1. I’ve bristled at the 12-step stuff myself… and for many of the same reasons you elaborate in your post. I find it absolutely bizarre that so many people who know me well, marvel at the fact that I made an intentional decision to drinkless after I realized that I was drinking <imore than I was comfortable with, using alcohol to, as you describe, self-medicate — but beyond a point where it was helping me. But it’s apparently my decision to moderate my alcohol intake instead of selecting abstinence forevermore and claiming that I have no power that throws folks for a loop, as if “responsible drinking” were a myth made and perpetuated by brewers and distillers rather than a real approach to life.

    The admission of powerlessness and giving over (handing away) of power are especially frustrating concepts for me; having been raised by Mormons and only escaping that trap in the last 5 years or so, it has been an incredibly freeing feeling to recognize my own power, to acknowledge my own hand in the outcomes of my life — as opposed to blaming myself for every possible bad thing and praising some distant father-figure god for anything that went right. So being told (by others) that I needed to declare myself powerless just wasn’t an option for me.

    Oh, and thanks for that link to the Salon article, good stuff! I might end up buying the book that was excerpted from!

    • You are welcome; I do think the patriarchal systems that suggest power belongs only to purported skyfather gods and men do more damage than good. So, yes, I agree the best feeling comes from claiming one’s own power and owning one’s own issues. No rescue from above needed!

    • pjvj says:

      I have run into the “no such thing as moderate drinking” from recovering alcoholics. Once a friend and I said something about going to a bar, having one drink, socializing, etc. The alcoholic person asked, “Who has only one drink?” Which sounded like a joke until we looked at her face. Because of her addiction it never occurred to her that anyone would even want to have a drink or two and stop. It was very eye opening for me and has since made it easier to deal with AA people who see every drink as a possible slide into addiction. They have no experiential place from which to view moderation.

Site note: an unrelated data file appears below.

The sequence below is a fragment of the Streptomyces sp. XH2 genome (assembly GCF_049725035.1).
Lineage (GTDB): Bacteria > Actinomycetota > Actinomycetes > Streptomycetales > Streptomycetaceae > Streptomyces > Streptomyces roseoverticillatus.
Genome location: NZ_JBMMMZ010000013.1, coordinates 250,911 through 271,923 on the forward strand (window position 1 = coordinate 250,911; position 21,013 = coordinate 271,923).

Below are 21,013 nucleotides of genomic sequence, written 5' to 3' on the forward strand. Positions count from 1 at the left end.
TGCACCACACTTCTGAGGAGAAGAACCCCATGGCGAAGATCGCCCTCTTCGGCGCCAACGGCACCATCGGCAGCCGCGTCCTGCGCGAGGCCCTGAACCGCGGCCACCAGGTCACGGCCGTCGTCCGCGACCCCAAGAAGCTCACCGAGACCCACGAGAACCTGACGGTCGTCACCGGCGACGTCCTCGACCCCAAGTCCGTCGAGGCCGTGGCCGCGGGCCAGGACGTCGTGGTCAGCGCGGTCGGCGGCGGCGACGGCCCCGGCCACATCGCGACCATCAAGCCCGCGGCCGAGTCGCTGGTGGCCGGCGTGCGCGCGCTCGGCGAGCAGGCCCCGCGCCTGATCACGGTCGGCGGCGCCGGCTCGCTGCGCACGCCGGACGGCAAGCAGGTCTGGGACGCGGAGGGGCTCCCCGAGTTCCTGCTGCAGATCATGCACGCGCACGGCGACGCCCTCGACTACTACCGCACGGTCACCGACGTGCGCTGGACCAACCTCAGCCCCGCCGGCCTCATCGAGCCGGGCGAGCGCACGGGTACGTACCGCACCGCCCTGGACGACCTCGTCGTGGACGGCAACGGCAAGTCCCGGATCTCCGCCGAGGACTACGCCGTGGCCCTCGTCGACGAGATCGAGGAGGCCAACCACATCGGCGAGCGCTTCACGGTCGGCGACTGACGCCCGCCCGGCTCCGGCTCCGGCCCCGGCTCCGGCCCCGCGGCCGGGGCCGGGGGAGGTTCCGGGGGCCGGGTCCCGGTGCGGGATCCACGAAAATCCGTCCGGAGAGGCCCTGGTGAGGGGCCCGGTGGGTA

• I do get the ‘no drink’ think for those who know they cannot stop at one or two. What I do not get is when that is applied to EVERYONE. Because my dad was a drinker (who could btw stop at one or two), I was constantly told I should not drink at ALL, and the fact that I didn’t “know” this meant I was in denial.

        As a little old lady I loved said, “They were measuring my corn in THEIR basket.”

      • pjvj says:

        Yes, I’ve encountered that, too. I guess folks like to see an addict in everyone. Except themselves.

      • Now you know it’s no fun to look in that mirror?!

  2. eldri says:

    Darn, can’t edit!
    left out the best one (except elfs)
    http://www.kataan.org/the-holiness-of-coffee-part-1

    • We have an old booze bottle probably from the 40s or 50s, that looks like a green Mayan figure. We often station her somewhere near the coffee bar and we call her the “CoffeeMama”!

  3. pjvj says:

    I, too, have some issues with Al-Anon type things (ACoA meetings around here were horrible, though admittedly that was almost 3 decades ago). However, you may enjoy some of these 12 and 16 steps for Pagans. They are more sane and talk about giving away power as opposed to not being in control and the Higher Power can be the coffee pot or a tree.

    http://charlottekasl.com/16-step-program/

    http://www.sibyllineorder.org/psychology/psy_recovery.htm

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Herland

The name of this blog, and my Dreamwidth blog, Herlander Refugee, is taken from a 1915 feminist novel "Herland". It makes my heart sing that modern women are experimenting with creation of a new "Herland"! Yes, comments are closed. Anyone who just MUST reach me can do so at syrbal6 at gmail dot com.